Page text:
Area code 867
Area code 867 is the area code for the three Canadian territories in the Arctic far north. It was created on October 21, 1997, from portions of two existing Canadian area codes (403 & 819). The digits were chosen to promote the theme "TOP of the world", as TOP spells 867 on a North American dial.  It has the largest land area of any area code in the North American Numbering Plan. The territorial extent reaches 3,173 km from Cape Dyer on Baffin Island to the Alaska border, and 4,391 km from the south end of James Bay to the North Pole. The largest distances between exchanges are 2,200 km from Sanikiluaq to Grise Fiord, and 3,365 km from Beaver Creek to Pangnirtung. Four different official time zones are observed within the area.
Nearly all of the eastern Northwest Territories (along with most of western Quebec) were originally in area code 819[note 1] and served by Bell Canada until 1992. The Yukon Territory and the western portion of the Northwest Territories were originally covered by Alberta area code 403, and served by Northwestel.
Since then, Nunavut has taken over all of the former 819 portion of the Northwest Territories, plus part of the old 403 area. Area code 403 (Calgary, Alberta) has since been further split to create 780 for the northern two-thirds of Alberta, including Edmonton.
Prefixes coming into 867 area from either the 403 area or the 819 area stayed the same when their area code changed to 867, with one exception: 979 at Inuvik (coming from old area 403) was replaced by 867-777 because of a conflict with 979 at Iqaluit (coming from old area 819).
The only incumbent local exchange carrier in 867 is Northwestel, although until 1964, the geographic area now served by 867 did have up to five independent telephone companies, plus Bell Canada.
Northwestel's proposal for a new regulatory regime was approved for 2007, allowing resale of local telephone service, but no competitors entered the market to avail themselves of the resale option. In 2011, facilities-based local service competition was approved by the Canadian Radio-television and Telecommunications Commission (CRTC), so additional central office codes are now required for competitive carriers wishing to offer local service. The expense of deployment is limiting deployment so far to Whitehorse, Yellowknife, Inuvik, Behchoko, Aklavik and Hay River, four of which already have multiple prefixes. Communities that now have only one prefix are not likely to need a second prefix other than for local growth or the entry of a competitor (as in Aklavik and the twin Behchoko communities*).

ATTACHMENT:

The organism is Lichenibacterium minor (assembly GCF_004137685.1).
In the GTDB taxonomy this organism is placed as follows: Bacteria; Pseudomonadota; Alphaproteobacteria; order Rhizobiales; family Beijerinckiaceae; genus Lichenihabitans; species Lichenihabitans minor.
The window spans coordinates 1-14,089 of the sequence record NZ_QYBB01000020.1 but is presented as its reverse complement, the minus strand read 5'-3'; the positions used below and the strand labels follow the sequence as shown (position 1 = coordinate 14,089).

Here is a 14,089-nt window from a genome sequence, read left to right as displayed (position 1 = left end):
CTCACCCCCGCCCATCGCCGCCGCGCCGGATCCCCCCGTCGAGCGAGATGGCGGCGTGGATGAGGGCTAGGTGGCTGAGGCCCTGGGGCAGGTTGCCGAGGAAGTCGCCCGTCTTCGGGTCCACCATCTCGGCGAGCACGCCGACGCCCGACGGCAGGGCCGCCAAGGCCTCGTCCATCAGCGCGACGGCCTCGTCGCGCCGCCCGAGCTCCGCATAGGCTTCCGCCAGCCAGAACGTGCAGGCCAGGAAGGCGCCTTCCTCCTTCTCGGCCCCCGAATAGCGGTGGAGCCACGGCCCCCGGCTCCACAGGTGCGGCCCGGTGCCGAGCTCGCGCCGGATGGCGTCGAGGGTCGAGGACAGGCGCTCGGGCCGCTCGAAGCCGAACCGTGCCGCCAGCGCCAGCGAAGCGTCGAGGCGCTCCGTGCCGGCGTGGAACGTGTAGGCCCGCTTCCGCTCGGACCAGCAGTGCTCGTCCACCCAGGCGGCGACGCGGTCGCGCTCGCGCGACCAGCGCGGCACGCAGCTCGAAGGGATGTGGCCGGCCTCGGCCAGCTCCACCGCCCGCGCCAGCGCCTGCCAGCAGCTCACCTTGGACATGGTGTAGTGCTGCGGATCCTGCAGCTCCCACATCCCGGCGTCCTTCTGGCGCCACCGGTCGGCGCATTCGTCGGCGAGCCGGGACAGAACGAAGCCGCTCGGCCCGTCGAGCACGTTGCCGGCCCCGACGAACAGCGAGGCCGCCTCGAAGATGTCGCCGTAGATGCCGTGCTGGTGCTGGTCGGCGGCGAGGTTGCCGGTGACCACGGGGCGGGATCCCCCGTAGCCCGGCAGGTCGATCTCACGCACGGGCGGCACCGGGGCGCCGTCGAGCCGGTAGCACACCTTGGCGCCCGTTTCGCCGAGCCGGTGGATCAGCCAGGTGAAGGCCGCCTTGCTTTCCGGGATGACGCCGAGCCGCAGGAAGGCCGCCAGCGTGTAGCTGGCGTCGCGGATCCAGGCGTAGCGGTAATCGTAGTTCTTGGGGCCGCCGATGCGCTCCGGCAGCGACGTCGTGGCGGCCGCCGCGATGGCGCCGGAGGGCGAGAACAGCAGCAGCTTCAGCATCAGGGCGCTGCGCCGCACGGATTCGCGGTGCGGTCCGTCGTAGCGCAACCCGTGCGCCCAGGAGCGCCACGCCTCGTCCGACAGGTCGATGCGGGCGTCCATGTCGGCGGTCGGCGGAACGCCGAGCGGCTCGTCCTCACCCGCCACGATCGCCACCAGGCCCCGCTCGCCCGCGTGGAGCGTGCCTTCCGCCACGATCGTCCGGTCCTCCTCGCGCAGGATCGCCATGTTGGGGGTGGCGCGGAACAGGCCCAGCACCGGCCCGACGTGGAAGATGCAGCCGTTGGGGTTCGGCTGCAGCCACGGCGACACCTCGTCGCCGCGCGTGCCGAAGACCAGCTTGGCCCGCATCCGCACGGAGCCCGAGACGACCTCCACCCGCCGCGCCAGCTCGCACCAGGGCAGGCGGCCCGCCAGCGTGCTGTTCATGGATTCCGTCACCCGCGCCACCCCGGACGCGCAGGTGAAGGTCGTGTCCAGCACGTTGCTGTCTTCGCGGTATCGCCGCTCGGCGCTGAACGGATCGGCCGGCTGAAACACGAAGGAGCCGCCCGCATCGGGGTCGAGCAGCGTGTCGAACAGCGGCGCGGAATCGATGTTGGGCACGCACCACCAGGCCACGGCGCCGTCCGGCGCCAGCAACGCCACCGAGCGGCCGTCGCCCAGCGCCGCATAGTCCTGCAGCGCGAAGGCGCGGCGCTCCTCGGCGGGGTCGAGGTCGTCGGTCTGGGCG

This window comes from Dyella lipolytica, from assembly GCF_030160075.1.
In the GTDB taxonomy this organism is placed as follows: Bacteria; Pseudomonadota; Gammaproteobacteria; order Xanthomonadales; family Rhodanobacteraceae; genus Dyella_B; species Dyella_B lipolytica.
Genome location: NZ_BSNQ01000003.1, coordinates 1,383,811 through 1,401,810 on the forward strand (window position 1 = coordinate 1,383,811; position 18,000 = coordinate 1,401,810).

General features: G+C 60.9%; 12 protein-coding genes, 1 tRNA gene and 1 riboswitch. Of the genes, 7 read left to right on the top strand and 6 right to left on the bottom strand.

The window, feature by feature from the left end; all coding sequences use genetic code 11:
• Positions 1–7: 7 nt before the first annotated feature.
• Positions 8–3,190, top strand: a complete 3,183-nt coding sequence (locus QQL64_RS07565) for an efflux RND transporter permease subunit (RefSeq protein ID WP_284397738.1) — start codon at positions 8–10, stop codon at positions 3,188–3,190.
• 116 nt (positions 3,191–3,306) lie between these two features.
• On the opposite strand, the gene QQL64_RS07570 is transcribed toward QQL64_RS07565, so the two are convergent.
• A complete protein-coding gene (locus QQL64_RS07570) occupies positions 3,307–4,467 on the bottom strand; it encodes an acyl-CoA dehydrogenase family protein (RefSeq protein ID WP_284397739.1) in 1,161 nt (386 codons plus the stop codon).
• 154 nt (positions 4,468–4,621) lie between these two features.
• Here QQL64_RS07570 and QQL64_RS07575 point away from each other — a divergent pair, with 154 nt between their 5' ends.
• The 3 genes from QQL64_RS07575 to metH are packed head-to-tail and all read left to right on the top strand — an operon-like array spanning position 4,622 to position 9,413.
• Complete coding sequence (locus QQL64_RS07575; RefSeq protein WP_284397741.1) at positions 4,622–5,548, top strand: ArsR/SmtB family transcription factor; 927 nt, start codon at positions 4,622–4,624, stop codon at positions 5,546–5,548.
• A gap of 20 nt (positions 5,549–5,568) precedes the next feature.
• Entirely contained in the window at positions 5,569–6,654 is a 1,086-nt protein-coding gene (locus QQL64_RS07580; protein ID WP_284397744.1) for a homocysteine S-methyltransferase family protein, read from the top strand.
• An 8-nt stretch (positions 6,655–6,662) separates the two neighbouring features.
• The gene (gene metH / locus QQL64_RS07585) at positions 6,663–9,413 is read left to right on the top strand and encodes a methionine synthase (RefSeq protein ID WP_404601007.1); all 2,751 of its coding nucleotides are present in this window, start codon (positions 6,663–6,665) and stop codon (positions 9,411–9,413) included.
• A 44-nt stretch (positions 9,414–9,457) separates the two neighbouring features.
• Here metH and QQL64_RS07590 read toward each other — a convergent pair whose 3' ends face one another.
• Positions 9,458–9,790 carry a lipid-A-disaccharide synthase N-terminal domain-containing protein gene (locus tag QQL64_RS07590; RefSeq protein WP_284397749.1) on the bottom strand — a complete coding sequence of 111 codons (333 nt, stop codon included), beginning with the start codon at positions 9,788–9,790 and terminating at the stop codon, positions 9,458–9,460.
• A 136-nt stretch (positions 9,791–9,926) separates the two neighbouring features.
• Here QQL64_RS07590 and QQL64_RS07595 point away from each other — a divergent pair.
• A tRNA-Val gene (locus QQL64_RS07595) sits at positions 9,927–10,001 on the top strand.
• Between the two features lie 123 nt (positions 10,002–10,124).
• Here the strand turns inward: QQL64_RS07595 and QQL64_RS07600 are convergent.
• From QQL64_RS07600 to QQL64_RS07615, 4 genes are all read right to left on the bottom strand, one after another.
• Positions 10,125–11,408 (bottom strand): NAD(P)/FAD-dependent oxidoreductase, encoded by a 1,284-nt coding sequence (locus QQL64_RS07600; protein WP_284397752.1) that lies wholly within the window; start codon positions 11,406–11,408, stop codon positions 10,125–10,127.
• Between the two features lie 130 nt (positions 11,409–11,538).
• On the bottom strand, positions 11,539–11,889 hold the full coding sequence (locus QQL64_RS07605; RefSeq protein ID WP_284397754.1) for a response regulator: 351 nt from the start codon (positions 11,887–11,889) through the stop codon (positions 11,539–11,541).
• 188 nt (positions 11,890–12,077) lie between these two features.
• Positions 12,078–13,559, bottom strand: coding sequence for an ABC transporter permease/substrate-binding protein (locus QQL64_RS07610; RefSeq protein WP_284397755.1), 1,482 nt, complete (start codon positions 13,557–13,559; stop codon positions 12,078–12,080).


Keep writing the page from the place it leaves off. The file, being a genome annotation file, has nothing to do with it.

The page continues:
* Behchoko has two separate exchange areas each with its own prefix, but Iristel's 292 prefix is overlaid on both using independent faciliites.
Places that use this area code 
|Area code 867 covers all points in the three Canadian territories:|
To the extent that exchanges within the territories also serve some customers in adjacent provinces, 867 numbers can also be found in Fraser and Swan Lake[disambiguation needed], British Columbia (served from Carcross and Swift River, respectively), and Fort Fitzgerald, Alberta (served from Fort Smith). Excluded from this area code is Environment Canada's weather station at Eureka which uses 204 and 613. However, where the Alaska Highway repeatedly (nine times) crosses the BC-Yukon border, two highway lodges and area residents are served by Watson Lake (867) numbers, not the nearer Lower Post (250) exchange. No provincial exchange actually near the border serves any territories customer.
Each community has only one central office code, except for:
- Whitehorse, Yukon (867) - 322 332 333 334 335 336 393 455 456 633 667 668 689
- Yellowknife, Northwest Territories (867) - 444 445 446 447 669 688 765 766 767 873 920 988 999
- Aklavik, Northwest Territories (867)-375 878 978
- Behchoko, Northwest Territories (867) -292 371 392 492
- Fort Good Hope (867)-496 598
- Fort Providence (867)-373 699
- Fort Resolution (867)-376 394
- Fort Smith, Northwest Territories (867) - 621 870 872
- Hay River, Northwest Territories (867) - 775 874 875 876
- Iqaluit, Nunavut (867) - 222 223 877 974 975 979
- Inuvik, Northwest Territories (867) - 620 678 777 888
(Until 1978, only Whitehorse (633, 667, 668) and Hay River (396, 874) had more than one prefix; Hay River was reduced to one (874), while Yellowknife (873) had a second prefix (920) added. Iqaluit (979), Inuvik (777) and Hay River received second prefixes in the 2001-2004 period, and Fort Smith (872) in 2006.)
See also 
- The code 819 was applied to the eastern NWT and northern Quebec starting in the late 1970s as Direct distance dialing became available; from 1957 to the late 1970s, these areas were nominally part of area code 418; prior to 1957, they would have been regarded as part of area code 514, but there were no telephone services in the area prior to 1958.
- CNA exchange list for area +1-867
- Natural Resources Canada, Polar Continental Shelf Project - Eureka Weather Station
- Area Code Map of Canada
|Yukon, Northwest Territories and Nunavut area codes: 867|
|North: Arctic Ocean, Country code +7 in Russia|
|West: 907||Area Code 867||East: Atlantic Ocean, Country code +299 in Greenland|
|South: 204, 250/778, 306, 705, 709, 780/587, 807, 819|
|Alaska area codes: 907|
|Alberta area codes: 403, 587, 780|
|British Columbia area codes: 250, 604, 778|
|Manitoba area codes: 204, 431|
|Newfoundland and Labrador area codes: 709|
|Ontario area codes: 226, 249, 289, 343, 365, 416, 519, 613, 647, 705, 807, 905|
|Saskatchewan area codes: 306|
|Quebec area codes: 418, 438, 450, 514, 579, 581, 819|